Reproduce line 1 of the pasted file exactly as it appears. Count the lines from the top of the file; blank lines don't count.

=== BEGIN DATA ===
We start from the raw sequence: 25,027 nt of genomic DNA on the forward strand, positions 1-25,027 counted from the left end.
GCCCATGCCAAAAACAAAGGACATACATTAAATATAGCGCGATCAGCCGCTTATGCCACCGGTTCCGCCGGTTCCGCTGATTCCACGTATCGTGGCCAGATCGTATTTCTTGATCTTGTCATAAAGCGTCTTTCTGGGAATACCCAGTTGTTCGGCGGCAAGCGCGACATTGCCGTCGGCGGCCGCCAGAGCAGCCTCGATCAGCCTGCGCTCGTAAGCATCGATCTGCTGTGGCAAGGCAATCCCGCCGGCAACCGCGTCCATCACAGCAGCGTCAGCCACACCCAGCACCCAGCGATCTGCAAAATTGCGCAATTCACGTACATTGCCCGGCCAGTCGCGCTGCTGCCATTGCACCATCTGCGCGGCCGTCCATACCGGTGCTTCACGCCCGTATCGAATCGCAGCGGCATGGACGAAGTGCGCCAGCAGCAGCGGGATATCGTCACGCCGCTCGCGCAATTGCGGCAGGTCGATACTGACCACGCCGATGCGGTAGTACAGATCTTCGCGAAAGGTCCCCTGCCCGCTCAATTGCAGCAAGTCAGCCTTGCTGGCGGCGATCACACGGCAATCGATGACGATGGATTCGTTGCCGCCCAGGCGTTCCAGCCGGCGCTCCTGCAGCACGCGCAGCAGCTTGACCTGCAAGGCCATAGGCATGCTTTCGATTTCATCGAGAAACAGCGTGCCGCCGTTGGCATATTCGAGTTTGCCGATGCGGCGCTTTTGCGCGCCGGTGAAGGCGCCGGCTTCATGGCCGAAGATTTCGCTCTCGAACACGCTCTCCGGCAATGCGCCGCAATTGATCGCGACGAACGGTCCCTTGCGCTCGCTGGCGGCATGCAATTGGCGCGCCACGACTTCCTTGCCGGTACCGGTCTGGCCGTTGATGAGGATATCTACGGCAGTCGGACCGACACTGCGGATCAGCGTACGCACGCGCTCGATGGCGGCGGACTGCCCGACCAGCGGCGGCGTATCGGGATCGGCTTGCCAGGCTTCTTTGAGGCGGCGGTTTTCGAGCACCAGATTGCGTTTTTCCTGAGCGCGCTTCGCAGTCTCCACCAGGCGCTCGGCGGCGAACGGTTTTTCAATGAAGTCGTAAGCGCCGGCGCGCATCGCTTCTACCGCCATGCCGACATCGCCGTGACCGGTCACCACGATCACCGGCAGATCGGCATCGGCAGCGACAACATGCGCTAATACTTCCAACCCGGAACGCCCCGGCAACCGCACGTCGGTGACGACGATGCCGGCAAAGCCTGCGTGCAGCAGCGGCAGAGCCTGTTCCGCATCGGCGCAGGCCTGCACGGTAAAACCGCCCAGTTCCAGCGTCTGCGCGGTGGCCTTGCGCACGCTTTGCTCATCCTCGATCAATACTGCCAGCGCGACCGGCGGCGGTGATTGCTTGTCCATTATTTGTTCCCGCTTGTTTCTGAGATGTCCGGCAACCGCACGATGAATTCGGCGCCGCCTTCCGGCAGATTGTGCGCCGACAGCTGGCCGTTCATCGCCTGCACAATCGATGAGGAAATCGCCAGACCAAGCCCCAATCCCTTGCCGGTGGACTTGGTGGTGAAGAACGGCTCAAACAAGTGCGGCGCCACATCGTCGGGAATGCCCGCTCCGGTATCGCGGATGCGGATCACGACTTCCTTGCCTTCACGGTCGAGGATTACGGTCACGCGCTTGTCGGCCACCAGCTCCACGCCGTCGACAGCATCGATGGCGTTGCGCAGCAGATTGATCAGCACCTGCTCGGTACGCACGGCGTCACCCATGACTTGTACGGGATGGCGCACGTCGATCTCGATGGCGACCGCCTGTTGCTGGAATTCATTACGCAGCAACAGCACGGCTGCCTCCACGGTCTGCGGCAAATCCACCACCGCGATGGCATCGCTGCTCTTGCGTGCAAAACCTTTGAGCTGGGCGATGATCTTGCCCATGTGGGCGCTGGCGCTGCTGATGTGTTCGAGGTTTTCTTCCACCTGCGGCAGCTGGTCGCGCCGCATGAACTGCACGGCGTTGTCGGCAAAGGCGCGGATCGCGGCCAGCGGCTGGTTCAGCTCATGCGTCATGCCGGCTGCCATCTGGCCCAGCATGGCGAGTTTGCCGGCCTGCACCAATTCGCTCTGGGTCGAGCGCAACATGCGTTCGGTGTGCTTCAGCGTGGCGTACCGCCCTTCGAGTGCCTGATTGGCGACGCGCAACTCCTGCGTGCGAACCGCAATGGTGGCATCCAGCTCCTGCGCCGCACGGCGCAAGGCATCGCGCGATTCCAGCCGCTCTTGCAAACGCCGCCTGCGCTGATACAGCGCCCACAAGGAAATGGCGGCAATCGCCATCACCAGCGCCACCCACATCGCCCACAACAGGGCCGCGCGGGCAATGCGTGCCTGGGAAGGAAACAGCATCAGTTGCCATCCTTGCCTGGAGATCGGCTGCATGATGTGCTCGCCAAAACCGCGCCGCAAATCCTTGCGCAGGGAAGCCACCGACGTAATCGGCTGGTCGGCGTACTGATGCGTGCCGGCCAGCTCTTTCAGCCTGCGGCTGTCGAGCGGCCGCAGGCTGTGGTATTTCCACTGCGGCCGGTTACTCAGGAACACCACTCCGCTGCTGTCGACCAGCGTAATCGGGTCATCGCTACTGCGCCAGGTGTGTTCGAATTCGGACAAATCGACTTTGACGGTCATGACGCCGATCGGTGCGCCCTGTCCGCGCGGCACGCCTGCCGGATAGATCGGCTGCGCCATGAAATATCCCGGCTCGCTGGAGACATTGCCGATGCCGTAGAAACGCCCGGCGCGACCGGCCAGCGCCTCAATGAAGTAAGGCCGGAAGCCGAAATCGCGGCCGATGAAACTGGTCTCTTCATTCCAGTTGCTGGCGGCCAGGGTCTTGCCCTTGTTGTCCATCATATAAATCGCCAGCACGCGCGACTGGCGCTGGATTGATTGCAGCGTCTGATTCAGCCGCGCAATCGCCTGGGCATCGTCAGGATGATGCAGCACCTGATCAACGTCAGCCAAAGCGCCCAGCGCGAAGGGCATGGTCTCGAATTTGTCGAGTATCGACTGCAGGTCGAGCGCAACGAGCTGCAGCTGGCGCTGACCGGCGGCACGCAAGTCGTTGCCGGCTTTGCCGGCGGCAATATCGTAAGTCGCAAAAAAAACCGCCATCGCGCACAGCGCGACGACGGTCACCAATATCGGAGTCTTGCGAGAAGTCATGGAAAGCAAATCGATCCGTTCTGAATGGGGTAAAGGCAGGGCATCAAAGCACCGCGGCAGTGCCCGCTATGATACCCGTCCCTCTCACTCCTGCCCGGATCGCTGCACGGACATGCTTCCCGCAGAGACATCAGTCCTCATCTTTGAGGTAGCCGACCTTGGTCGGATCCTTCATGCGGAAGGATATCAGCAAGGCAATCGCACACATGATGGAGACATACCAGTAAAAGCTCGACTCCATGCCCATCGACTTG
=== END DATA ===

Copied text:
We start from the raw sequence: 25,027 nt of genomic DNA on the forward strand, positions 1-25,027 counted from the left end.